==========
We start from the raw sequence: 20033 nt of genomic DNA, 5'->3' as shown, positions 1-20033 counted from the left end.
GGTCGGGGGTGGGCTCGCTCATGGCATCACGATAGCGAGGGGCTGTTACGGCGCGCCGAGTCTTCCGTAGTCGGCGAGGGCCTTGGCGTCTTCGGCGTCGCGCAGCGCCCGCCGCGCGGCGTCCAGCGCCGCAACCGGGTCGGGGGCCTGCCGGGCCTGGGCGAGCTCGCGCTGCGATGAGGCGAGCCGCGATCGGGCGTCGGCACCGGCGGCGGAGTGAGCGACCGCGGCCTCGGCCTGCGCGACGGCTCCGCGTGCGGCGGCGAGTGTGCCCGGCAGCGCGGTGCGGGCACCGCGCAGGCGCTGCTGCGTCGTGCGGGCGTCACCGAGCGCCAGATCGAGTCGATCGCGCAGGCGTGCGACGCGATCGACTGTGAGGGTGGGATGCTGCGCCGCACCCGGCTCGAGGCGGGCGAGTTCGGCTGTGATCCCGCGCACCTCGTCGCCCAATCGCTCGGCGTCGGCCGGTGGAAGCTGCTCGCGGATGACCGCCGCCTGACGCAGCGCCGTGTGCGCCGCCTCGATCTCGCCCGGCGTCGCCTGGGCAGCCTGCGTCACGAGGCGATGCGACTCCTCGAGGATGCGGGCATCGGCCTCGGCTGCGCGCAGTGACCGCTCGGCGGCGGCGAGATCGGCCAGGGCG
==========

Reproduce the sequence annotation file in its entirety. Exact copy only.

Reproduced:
We start from the raw sequence: 20033 nt of genomic DNA, 5'->3' as shown, positions 1-20033 counted from the left end.
GGTCGGGGGTGGGCTCGCTCATGGCATCACGATAGCGAGGGGCTGTTACGGCGCGCCGAGTCTTCCGTAGTCGGCGAGGGCCTTGGCGTCTTCGGCGTCGCGCAGCGCCCGCCGCGCGGCGTCCAGCGCCGCAACCGGGTCGGGGGCCTGCCGGGCCTGGGCGAGCTCGCGCTGCGATGAGGCGAGCCGCGATCGGGCGTCGGCACCGGCGGCGGAGTGAGCGACCGCGGCCTCGGCCTGCGCGACGGCTCCGCGTGCGGCGGCGAGTGTGCCCGGCAGCGCGGTGCGGGCACCGCGCAGGCGCTGCTGCGTCGTGCGGGCGTCACCGAGCGCCAGATCGAGTCGATCGCGCAGGCGTGCGACGCGATCGACTGTGAGGGTGGGATGCTGCGCCGCACCCGGCTCGAGGCGGGCGAGTTCGGCTGTGATCCCGCGCACCTCGTCGCCCAATCGCTCGGCGTCGGCCGGTGGAAGCTGCTCGCGGATGACCGCCGCCTGACGCAGCGCCGTGTGCGCCGCCTCGATCTCGCCCGGCGTCGCCTGGGCAGCCTGCGTCACGAGGCGATGCGACTCCTCGAGGATGCGGGCATCGGCCTCGGCTGCGCGCAGTGACCGCTCGGCGGCGGCGAGATCGGCCAGGGCG